Lamancha Goats


Holly and Latte

My first dairy animal was a Lamancha goat named Holly.  I had been looking online for a goat in milk, and she was being offered for sale with one of her kids.  Goats are very social animals, and I knew I needed to get two goats so they wouldn’t be lonely.  This pair seemed like a great way to get started raising goats.  We went to meet her, and we were offered a taste of her milk.  SOLD!

Lamancha goat milk is amazing.  It is so creamy and sweet, and doesn’t have even a hint of that “goatiness” that most people dread about goat milk.  Lamanchas are like the Jersey cow of the goat world, with higher butterfat and better flavor.  In fact, we have had many people taste our milk (including those with previous “bad experiences” with goat milk) and most say that they would have thought it was cow’s milk, only it’s better.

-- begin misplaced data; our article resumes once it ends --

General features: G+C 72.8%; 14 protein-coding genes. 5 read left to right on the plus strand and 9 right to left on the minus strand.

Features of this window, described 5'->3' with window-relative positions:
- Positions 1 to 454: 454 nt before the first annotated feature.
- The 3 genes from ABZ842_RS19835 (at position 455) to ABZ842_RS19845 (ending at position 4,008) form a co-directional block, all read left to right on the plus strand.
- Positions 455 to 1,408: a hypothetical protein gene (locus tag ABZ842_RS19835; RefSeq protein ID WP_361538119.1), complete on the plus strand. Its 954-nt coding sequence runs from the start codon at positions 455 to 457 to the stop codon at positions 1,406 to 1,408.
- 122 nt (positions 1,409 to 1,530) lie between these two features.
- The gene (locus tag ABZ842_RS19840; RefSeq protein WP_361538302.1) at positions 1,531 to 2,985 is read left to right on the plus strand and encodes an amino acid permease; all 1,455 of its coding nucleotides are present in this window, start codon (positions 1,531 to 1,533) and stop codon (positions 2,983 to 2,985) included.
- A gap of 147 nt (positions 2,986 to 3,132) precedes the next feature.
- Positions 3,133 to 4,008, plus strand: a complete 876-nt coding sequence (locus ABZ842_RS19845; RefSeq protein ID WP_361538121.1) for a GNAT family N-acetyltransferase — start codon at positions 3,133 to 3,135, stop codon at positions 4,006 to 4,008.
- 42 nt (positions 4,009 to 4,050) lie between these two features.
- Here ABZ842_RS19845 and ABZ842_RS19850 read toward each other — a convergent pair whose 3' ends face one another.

The origins of the Lamancha breed are uncertain, but their distinguishing feature, their tiny ears, has been mentioned in records as far back as ancient Persia.  Short-eared goats were first exhibited at the World’s Fair in 1904, and they were from La Mancha, Spain.  Spanish missionaries brought short-eared goats with them when they colonized California, and it is speculated that the American Lamancha descended from these goats.



Once we got Holly and her son, Oliver, we knew that Lamanchas are the goats for us.  We decided to get a few more so that we could breed them and continue to have a steady supply of milk.  One week in April of 2013, we brought home Delta, Latte, and Dusk, all from different breeders.  All three of them are registered with the American Dairy Goat Association, so I will be able to register their offspring and track their lineage.

The goats are so much fun.  They are quite intelligent, and each one has their own personality.  They really like attention, and will all come to me for petting whenever I go into their area.  I love to watch them interact with each other, sometimes affectionately nuzzling or taking a nap together, other times battling over a pan of feed or a spot in the sunshine.  And I’m so excited to see the goat babies they will have in the spring!

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